The Islamic State of Iraq and the Levant announced Sunday the establishment of the Muslim caliphate and declared that its leader was Abu Bakr al Baghdadi, the current head of the group.
The declaration made official what many observers had expected, a claim that the Islamic State group is itself a nation state that stretches wherever Muslims live and not just an insurgent group battling governments in Iraq and Syria.
The proclamation was freighted with historic significance, coming one day after the 100th anniversary of the start of World War I, which ended with the breakup of the Ottoman Empire. It was that result that led to the redrawing of borders in the Middle East, including the one between Syria and Iraq that the Islamic State now says no longer exists.
One analyst called the announcement the most significant development for Islamist extremists since the Sept. 11, 2001, attacks.
“The impact of this announcement will be global as al-Qaida affiliates and independent jihadist groups must now definitively choose to support and join the Islamic State or to oppose it,” said Charles Lister, who follows jihadi developments for the Brookings Institution’s center in Doha, Qatar. “The Islamic State’s announcement made it clear that it would perceive any group that failed to pledge allegiance an enemy of Islam.”
Nearly 12 million people now live under some level of Islamic State control in Syria and Iraq, but the group’s activities in Syria have been denounced by al-Qaida’s leader, Ayman al Zawahiri, and the official al-Qaida affiliate in Syria, the Nusra Front.
The term caliphate refers to a style of governance put into place by the followers of the Prophet Muhammad after his death in the seventh century and not seen in any form since the Ottomans collapsed in the early 20th century.
In a statement released on the Internet Sunday, Islamic State group spokesman Abu Mohammad al Adnani said its leadership council, known as the shura, made the decision to establish the caliphate.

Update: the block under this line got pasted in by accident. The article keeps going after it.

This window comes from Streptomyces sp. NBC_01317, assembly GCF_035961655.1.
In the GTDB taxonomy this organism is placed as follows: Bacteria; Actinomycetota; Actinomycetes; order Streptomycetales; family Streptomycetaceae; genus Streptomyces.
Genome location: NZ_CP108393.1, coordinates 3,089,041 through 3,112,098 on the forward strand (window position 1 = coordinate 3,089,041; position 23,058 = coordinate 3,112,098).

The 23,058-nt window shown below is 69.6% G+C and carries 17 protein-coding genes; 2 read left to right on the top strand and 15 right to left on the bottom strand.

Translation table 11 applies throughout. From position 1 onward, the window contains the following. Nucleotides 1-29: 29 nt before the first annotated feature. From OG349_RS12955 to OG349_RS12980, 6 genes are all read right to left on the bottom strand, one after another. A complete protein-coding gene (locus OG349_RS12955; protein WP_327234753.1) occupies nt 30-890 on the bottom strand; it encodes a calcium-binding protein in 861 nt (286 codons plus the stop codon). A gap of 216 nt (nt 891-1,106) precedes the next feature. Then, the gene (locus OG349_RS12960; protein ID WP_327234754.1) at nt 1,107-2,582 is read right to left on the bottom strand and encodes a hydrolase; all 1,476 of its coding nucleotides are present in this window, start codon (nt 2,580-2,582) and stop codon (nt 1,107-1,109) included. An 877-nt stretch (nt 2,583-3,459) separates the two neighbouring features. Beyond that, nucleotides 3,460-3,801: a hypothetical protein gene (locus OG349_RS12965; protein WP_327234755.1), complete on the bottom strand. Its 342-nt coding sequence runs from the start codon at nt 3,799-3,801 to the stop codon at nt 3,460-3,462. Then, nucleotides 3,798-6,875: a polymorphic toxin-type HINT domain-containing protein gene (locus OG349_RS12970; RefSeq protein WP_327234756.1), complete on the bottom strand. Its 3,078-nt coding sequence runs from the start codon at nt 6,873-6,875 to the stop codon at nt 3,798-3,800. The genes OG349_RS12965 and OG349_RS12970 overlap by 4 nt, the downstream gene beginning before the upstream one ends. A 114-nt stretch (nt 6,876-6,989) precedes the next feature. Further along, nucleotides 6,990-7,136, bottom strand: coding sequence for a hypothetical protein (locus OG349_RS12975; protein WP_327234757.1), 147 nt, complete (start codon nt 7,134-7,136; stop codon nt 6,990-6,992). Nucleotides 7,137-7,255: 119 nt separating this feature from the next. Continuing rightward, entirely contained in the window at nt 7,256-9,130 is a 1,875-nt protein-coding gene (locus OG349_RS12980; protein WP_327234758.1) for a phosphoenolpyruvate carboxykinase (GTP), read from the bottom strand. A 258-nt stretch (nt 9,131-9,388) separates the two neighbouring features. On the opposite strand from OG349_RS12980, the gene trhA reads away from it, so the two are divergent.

Adnani said that all national, tribal or ethnic boundaries that currently span the Muslim world had been ruled invalid by Islamic State’s shura and that all the world’s 1.2 billion Muslims were now subject to the new caliphate’s authority.
“Indeed, it is the State,” he said.
In other developments:
The battle for Saddam Hussein’s hometown of Tikrit stretched into a third day Sunday with both the Iraqi government and the insurgents reporting heavy losses, as five jet fighters Iraq purchased from Russia arrived.
The fight in Tikrit is the first major effort by Baghdad to reclaim territory lost to the Islamic State. Thousands of Iraqi army fighters, backed by Shiite militias, are now trying to battle up the central highway to enter Tikrit, a city of 200,000 that fell June 11.
With both sides claiming momentum in the fight, the arrival from Russia of five Su-25 jets late Saturday night with two more expected to arrive could provide an important boost to both Iraqi Army morale and firepower. Twelve Russian technical advisers also arrived with the shipment.
Iraqi news media called the arrival of the Russian equipment — American F-16s are not expected until September — a warning to the U.S. over its reluctance to grant an Iraqi government request to begin airstrikes against the insurgents. Iraq has virtually no air force.
Iran and Iraq have also discussed returning as many as 20 aircraft that Hussein’s regime flew to Iran for safety before the 1991 Gulf War. Iran later refused to return the outdated jet fighters.
President Barack Obama acknowledged Sunday that militants fighting in Syria and Iraq pose a direct threat to the United States because many of them have Western passports that enable them to easily enter the country without visas.
“I think we have been under serious threat my entire presidency, and we have been under serious threat predating 9/11 from those who embrace this ideology,” Obama said on ABC’s “This Week.”
Tribune Washington Bureau contributed to this report.